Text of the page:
To answer Boofinator's question and for future readers wondering the same thing, here is the mathematical reasoning on how inflation relates to mortgage pre-payment decisions: a low interest mortgage acts as a hedge against high inflation.

The real interest rate = nominal interest rate - rate of inflation.

Let's apply this to two scenarios. One in which there is 0% inflation for 30 years and one in which there is 4% inflation for 30 years and compare the differences in pre-paying a mortgage. You can run these numbers for yourself using a mortgage pre-payment calculator.

(I'm using 200K mortgage, 4% interest, 30 year loan, $1,000/month additional mortgage payment)

Scenario 1: inflation is 0% (making the real interest rate 4%) - By paying off the mortgage early, you will save $98,732

Scenario 2: inflation is 4% (making the real interest rate 0%) - By paying off the mortgage early, you will save $0

And if inflation is ever higher than your nominal interest rate, the bank is in fact paying YOU to hold the loan.

Actually, you save the exact same amount of money in both scenarios. The purchasing power of that money is just going to decrease faster in Scenario 2.

Let's look at scenario 2 from the bank's perspective. They are getting 4% interest, and they expect 4% inflation. Yes, their purchasing power isn't going to increase at the end of the loan's term, so why would they make such a loan? Well, the answer is that they are making the optimal decision given the investment choices they have. What are they going to do, hold onto the cash? Are they going to burn it on a flashy new bank? (And of course they are getting leverage on their loans, so their profits tend to be higher than the return.)

Let's look at your "Scenario 3", where the bank is lending you money at 3%, and you know inflation is going to be 4%. Meanwhile, your best investment option is going to return 2%. Would you keep the loan since the bank is "in fact paying you to hold the loan"?

Boofinator

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Re: DONT Payoff your Mortgage Club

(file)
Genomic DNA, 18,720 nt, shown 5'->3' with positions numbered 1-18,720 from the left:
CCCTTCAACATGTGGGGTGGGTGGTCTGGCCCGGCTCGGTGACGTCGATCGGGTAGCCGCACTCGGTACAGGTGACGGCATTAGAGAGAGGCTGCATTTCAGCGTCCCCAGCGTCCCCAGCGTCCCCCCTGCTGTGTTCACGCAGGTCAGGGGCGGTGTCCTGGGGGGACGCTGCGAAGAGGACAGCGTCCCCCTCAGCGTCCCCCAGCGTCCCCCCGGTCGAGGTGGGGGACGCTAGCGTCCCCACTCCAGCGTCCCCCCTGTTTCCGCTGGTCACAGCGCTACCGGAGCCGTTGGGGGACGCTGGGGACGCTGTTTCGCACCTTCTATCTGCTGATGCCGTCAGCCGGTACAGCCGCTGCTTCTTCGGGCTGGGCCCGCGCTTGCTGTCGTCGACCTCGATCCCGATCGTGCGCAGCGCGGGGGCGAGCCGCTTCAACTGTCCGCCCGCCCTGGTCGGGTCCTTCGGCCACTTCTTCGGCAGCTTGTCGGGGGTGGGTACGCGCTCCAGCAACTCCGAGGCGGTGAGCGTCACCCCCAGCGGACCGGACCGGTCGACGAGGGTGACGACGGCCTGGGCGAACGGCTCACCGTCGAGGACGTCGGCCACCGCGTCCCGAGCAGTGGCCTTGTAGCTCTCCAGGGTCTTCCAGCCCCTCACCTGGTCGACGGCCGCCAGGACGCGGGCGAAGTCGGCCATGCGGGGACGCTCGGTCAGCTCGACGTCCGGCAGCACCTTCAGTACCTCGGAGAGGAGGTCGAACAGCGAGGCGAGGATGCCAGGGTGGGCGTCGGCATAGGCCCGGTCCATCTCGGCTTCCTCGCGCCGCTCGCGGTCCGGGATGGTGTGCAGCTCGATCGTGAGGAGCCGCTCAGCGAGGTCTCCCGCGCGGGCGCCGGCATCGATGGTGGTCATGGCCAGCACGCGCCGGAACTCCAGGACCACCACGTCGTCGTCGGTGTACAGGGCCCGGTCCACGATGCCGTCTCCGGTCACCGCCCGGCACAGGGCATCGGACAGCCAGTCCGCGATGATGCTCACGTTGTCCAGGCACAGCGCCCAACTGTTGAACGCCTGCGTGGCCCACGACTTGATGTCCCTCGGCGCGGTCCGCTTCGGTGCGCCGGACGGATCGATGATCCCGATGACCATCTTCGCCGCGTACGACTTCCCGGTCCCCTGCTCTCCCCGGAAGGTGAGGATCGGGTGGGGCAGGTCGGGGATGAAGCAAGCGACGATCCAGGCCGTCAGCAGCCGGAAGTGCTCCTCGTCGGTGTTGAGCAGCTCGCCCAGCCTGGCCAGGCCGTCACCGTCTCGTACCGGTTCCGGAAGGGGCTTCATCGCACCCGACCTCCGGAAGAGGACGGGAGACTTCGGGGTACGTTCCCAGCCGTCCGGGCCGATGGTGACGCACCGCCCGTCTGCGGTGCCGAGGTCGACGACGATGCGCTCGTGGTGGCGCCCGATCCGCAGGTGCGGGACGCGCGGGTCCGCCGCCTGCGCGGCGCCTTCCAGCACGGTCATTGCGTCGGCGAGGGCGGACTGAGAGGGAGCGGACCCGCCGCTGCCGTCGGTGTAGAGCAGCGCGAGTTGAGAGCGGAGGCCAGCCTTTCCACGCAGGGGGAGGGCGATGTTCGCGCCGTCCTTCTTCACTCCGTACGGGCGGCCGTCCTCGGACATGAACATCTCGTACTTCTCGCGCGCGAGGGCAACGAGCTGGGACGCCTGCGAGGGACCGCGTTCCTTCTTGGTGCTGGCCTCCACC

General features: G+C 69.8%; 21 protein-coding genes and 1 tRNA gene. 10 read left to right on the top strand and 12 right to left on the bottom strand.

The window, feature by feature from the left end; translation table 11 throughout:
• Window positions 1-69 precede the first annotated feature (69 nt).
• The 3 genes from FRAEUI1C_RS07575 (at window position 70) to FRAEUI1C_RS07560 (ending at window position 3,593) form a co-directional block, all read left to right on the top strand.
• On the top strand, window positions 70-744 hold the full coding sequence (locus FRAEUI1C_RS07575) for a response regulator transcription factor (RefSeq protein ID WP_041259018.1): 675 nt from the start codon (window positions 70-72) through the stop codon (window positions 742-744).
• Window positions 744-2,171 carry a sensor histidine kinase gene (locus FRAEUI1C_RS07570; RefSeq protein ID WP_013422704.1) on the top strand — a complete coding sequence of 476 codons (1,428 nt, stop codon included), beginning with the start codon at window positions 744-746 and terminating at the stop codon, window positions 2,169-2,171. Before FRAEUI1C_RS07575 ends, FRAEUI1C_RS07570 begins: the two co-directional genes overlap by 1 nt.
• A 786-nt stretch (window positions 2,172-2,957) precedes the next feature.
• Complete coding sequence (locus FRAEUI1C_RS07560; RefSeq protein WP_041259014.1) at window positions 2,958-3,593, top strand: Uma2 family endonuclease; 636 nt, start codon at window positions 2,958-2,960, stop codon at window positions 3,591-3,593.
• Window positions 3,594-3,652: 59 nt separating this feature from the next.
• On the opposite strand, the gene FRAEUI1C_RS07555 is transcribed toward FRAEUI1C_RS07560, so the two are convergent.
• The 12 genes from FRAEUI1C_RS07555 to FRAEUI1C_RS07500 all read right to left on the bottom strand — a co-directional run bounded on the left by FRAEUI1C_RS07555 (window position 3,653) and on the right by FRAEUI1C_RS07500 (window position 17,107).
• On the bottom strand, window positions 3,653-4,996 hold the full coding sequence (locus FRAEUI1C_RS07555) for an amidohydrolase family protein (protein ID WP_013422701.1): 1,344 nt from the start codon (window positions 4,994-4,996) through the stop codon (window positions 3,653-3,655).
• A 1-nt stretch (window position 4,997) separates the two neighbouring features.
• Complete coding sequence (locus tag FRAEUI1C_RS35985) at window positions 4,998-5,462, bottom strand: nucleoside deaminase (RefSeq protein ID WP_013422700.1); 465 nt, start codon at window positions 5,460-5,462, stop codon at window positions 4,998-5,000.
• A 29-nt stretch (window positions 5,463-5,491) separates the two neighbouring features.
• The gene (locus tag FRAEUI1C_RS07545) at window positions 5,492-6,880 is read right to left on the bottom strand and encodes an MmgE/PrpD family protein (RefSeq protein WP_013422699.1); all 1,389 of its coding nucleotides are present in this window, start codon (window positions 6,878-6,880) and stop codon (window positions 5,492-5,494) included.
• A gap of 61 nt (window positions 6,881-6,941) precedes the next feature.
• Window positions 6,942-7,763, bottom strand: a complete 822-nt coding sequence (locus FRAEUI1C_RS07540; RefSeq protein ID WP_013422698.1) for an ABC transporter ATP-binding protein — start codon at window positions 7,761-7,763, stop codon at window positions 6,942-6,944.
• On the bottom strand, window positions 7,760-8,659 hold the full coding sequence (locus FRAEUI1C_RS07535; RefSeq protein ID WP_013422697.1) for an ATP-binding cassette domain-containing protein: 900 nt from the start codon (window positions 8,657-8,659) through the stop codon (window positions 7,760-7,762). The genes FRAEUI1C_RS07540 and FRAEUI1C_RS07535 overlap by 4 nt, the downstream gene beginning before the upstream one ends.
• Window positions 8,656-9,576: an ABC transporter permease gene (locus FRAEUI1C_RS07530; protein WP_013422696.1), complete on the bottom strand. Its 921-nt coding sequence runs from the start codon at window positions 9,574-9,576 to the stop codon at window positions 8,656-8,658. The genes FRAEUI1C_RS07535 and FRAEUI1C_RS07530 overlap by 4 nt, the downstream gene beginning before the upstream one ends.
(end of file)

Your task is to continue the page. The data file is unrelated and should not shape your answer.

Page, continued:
« Reply #1020 on: December 27, 2018, 04:01:58 PM »
Inflation is relevant because the conditions that produce it also produce higher (nominal) incomes via wages or via stock market returns. So you have more income relative to your debt (and debt payments).

And, yes, more of that income is sucked away by other expenses, too. But your debt payments have stayed fixed with a 30-year fixed mortgage.

From what I've read, stock market real returns have little to no correlation with inflation.

https://pensionpartners.com/inflation-deflation-and-stock-market-returns/

Boofinator

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Re: DONT Payoff your Mortgage Club
« Reply #1021 on: December 27, 2018, 04:14:08 PM »
To answer Boofinator's question and for future readers wondering the same thing, here is the mathematical reasoning on how inflation relates to mortgage pre-payment decisions: a low interest mortgage acts as a hedge against high inflation.

The real interest rate = nominal interest rate - rate of inflation.


This is also why one must treat claims that "paying off your mortgage gives you a guaranteed X% return [with 'X' being the mortgage rate]" with a hefty dose of salt.  What you are getting is a nominal return, and the real return will be quite a bit less (and possibly negative).

The same logic is applied to market returns; annualized returns over the last 30 years has been 10%, but 'real' returns have averaged 7.2%.  We used real returns because we want to compare apples to apples (we want to equate spending power in 1987 to spending power in 2018). 
It makes no sense to use inflation adjusted numbers for market returns but not use inflation adjusted numbers for your mortgage payments.